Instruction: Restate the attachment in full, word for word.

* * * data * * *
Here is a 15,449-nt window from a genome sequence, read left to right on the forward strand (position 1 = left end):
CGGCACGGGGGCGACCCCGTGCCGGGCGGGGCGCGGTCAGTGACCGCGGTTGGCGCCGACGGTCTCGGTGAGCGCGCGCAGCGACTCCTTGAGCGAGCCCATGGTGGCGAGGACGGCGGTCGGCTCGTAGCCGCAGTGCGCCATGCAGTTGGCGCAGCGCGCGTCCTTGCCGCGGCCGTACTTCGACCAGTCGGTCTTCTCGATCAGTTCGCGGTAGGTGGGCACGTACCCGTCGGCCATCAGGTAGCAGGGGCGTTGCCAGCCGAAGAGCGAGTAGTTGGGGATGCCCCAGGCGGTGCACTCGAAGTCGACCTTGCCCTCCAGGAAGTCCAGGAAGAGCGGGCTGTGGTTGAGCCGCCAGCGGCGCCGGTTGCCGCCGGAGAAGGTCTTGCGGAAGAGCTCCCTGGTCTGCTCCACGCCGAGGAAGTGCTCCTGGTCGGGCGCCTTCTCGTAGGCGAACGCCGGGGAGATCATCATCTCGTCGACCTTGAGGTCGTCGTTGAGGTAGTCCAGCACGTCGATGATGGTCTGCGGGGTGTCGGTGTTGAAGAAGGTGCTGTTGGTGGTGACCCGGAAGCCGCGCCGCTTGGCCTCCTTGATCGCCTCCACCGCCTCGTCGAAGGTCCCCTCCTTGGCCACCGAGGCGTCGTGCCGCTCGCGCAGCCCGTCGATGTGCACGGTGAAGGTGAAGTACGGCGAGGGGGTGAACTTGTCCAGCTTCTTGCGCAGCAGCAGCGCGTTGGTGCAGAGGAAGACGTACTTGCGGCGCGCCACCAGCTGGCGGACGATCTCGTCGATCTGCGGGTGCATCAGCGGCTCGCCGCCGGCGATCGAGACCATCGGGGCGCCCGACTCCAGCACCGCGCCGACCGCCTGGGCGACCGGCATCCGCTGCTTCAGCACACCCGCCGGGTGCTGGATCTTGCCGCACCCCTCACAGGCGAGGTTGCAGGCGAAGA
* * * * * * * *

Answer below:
Here is a 15,449-nt window from a genome sequence, read left to right on the forward strand (position 1 = left end):
CGGCACGGGGGCGACCCCGTGCCGGGCGGGGCGCGGTCAGTGACCGCGGTTGGCGCCGACGGTCTCGGTGAGCGCGCGCAGCGACTCCTTGAGCGAGCCCATGGTGGCGAGGACGGCGGTCGGCTCGTAGCCGCAGTGCGCCATGCAGTTGGCGCAGCGCGCGTCCTTGCCGCGGCCGTACTTCGACCAGTCGGTCTTCTCGATCAGTTCGCGGTAGGTGGGCACGTACCCGTCGGCCATCAGGTAGCAGGGGCGTTGCCAGCCGAAGAGCGAGTAGTTGGGGATGCCCCAGGCGGTGCACTCGAAGTCGACCTTGCCCTCCAGGAAGTCCAGGAAGAGCGGGCTGTGGTTGAGCCGCCAGCGGCGCCGGTTGCCGCCGGAGAAGGTCTTGCGGAAGAGCTCCCTGGTCTGCTCCACGCCGAGGAAGTGCTCCTGGTCGGGCGCCTTCTCGTAGGCGAACGCCGGGGAGATCATCATCTCGTCGACCTTGAGGTCGTCGTTGAGGTAGTCCAGCACGTCGATGATGGTCTGCGGGGTGTCGGTGTTGAAGAAGGTGCTGTTGGTGGTGACCCGGAAGCCGCGCCGCTTGGCCTCCTTGATCGCCTCCACCGCCTCGTCGAAGGTCCCCTCCTTGGCCACCGAGGCGTCGTGCCGCTCGCGCAGCCCGTCGATGTGCACGGTGAAGGTGAAGTACGGCGAGGGGGTGAACTTGTCCAGCTTCTTGCGCAGCAGCAGCGCGTTGGTGCAGAGGAAGACGTACTTGCGGCGCGCCACCAGCTGGCGGACGATCTCGTCGATCTGCGGGTGCATCAGCGGCTCGCCGCCGGCGATCGAGACCATCGGGGCGCCCGACTCCAGCACCGCGCCGACCGCCTGGGCGACCGGCATCCGCTGCTTCAGCACACCCGCCGGGTGCTGGATCTTGCCGCACCCCTCACAGGCGAGGTTGCAGGCGAAGA